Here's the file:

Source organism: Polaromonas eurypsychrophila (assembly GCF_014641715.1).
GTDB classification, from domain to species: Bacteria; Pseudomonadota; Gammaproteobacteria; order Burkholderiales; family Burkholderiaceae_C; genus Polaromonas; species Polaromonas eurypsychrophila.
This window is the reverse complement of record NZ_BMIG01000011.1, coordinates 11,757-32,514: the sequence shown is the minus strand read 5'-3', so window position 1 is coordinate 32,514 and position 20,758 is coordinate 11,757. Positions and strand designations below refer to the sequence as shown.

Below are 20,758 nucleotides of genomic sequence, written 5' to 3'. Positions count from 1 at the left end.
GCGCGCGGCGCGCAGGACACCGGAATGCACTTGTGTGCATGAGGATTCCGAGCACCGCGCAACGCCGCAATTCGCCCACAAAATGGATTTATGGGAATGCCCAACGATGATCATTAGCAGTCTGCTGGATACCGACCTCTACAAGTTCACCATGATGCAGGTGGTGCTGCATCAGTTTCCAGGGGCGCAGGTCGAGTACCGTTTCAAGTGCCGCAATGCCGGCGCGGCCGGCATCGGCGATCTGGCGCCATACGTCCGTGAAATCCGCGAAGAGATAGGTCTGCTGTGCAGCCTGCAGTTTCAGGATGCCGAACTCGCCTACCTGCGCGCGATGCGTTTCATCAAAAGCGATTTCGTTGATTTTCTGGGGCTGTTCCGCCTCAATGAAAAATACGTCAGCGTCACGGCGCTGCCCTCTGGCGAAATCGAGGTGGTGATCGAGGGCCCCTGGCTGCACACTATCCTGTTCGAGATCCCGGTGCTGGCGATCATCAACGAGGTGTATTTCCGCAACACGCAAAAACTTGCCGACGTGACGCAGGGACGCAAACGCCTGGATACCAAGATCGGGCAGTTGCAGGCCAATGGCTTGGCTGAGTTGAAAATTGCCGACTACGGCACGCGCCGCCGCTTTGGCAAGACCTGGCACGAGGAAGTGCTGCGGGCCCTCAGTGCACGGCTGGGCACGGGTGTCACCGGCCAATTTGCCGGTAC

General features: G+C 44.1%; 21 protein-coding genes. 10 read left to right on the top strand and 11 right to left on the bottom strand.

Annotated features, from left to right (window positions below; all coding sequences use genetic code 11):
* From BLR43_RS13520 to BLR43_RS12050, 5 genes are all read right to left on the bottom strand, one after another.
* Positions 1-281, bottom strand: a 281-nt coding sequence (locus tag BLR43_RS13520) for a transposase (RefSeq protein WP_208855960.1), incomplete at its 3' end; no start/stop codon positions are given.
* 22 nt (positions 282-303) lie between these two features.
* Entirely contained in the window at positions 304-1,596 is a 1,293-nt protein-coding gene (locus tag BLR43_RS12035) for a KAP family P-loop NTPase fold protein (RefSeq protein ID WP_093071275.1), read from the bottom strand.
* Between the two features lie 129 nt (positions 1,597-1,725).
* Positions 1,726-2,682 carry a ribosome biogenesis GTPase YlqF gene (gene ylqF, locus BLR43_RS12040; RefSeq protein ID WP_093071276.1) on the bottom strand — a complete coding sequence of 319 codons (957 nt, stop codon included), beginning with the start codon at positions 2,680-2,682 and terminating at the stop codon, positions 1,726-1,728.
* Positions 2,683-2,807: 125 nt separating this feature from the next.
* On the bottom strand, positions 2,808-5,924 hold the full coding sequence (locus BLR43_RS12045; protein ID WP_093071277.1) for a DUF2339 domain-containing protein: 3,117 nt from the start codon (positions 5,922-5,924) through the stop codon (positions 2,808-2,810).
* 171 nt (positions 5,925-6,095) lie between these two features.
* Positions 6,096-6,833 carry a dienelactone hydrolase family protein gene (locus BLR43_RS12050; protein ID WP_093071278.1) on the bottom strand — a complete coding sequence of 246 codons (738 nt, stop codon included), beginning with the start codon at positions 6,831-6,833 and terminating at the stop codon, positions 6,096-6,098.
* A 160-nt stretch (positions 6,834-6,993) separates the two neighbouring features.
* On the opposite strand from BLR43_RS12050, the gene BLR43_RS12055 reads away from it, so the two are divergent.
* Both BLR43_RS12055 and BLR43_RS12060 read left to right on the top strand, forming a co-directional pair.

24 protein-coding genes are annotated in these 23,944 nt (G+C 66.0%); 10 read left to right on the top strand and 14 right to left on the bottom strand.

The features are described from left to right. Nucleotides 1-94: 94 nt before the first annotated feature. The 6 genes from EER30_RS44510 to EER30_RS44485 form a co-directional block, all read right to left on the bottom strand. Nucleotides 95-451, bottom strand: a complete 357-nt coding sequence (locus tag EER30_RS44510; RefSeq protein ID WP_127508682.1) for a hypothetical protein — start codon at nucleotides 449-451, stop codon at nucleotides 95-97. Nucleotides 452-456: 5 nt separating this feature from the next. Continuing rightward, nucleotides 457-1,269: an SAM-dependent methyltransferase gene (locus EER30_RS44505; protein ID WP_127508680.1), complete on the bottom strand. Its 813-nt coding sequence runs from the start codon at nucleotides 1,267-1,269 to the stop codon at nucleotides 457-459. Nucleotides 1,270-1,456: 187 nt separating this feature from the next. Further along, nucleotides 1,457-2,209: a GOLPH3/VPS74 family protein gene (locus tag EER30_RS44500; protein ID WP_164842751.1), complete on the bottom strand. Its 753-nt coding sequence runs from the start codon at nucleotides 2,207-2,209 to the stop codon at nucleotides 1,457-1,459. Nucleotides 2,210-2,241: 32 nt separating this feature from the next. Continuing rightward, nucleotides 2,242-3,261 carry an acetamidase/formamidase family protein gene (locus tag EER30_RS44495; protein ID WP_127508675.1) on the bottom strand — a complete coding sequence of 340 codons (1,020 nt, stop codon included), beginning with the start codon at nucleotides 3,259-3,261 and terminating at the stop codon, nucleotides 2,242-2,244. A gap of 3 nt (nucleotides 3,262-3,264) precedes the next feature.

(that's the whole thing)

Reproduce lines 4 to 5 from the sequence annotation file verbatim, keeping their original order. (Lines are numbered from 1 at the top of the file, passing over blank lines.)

Below are 20,758 nucleotides of genomic sequence, written 5' to 3'. Positions count from 1 at the left end.
GCGCGCGGCGCGCAGGACACCGGAATGCACTTGTGTGCATGAGGATTCCGAGCACCGCGCAACGCCGCAATTCGCCCACAAAATGGATTTATGGGAATGCCCAACGATGATCATTAGCAGTCTGCTGGATACCGACCTCTACAAGTTCACCATGATGCAGGTGGTGCTGCATCAGTTTCCAGGGGCGCAGGTCGAGTACCGTTTCAAGTGCCGCAATGCCGGCGCGGCCGGCATCGGCGATCTGGCGCCATACGTCCGTGAAATCCGCGAAGAGATAGGTCTGCTGTGCAGCCTGCAGTTTCAGGATGCCGAACTCGCCTACCTGCGCGCGATGCGTTTCATCAAAAGCGATTTCGTTGATTTTCTGGGGCTGTTCCGCCTCAATGAAAAATACGTCAGCGTCACGGCGCTGCCCTCTGGCGAAATCGAGGTGGTGATCGAGGGCCCCTGGCTGCACACTATCCTGTTCGAGATCCCGGTGCTGGCGATCATCAACGAGGTGTATTTCCGCAACACGCAAAAACTTGCCGACGTGACGCAGGGACGCAAACGCCTGGATACCAAGATCGGGCAGTTGCAGGCCAATGGCTTGGCTGAGTTGAAAATTGCCGACTACGGCACGCGCCGCCGCTTTGGCAAGACCTGGCACGAGGAAGTGCTGCGGGCCCTCAGTGCACGGCTGGGCACGGGTGTCACCGGCCAATTTGCCGGTAC